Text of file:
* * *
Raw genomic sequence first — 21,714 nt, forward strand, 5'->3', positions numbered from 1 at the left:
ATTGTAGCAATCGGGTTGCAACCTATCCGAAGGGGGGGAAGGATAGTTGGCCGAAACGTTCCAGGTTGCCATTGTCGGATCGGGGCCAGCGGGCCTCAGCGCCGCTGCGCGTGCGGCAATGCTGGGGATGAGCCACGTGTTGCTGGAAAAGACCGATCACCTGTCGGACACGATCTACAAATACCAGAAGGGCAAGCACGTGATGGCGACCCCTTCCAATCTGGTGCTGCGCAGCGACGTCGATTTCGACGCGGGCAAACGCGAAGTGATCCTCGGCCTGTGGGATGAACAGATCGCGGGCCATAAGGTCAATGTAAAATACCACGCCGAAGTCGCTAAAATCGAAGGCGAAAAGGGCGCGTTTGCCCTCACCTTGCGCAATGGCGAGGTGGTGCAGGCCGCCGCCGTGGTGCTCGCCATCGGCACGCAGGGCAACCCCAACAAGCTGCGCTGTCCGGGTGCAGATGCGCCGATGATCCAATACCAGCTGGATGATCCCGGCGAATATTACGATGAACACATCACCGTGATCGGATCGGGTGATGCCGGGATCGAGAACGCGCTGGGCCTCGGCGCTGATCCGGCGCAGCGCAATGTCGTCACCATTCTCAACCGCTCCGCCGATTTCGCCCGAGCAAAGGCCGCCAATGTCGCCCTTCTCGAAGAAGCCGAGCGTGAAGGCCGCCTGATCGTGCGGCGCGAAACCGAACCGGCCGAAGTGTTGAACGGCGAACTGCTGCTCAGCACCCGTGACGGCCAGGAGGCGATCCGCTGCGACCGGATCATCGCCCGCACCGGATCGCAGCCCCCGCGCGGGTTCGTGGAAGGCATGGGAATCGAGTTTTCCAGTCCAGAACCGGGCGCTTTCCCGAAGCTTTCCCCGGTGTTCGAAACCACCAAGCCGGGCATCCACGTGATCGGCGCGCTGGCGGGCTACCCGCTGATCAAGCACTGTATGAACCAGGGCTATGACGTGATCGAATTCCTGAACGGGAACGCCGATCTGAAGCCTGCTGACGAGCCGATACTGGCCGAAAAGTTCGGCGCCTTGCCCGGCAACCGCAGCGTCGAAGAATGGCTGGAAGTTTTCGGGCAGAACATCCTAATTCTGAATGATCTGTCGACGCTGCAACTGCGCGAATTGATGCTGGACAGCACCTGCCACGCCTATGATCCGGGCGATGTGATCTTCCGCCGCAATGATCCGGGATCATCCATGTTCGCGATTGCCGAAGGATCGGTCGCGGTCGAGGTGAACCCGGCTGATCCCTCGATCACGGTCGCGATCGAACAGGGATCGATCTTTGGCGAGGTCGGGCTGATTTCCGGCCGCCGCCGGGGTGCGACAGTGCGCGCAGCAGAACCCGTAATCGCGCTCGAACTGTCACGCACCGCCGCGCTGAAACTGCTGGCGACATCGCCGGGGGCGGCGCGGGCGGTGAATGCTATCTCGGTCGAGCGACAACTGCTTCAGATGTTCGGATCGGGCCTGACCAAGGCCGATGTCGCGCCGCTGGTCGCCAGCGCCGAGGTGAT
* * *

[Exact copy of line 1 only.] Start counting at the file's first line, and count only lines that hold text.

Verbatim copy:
Raw genomic sequence first — 21,714 nt, forward strand, 5'->3', positions numbered from 1 at the left: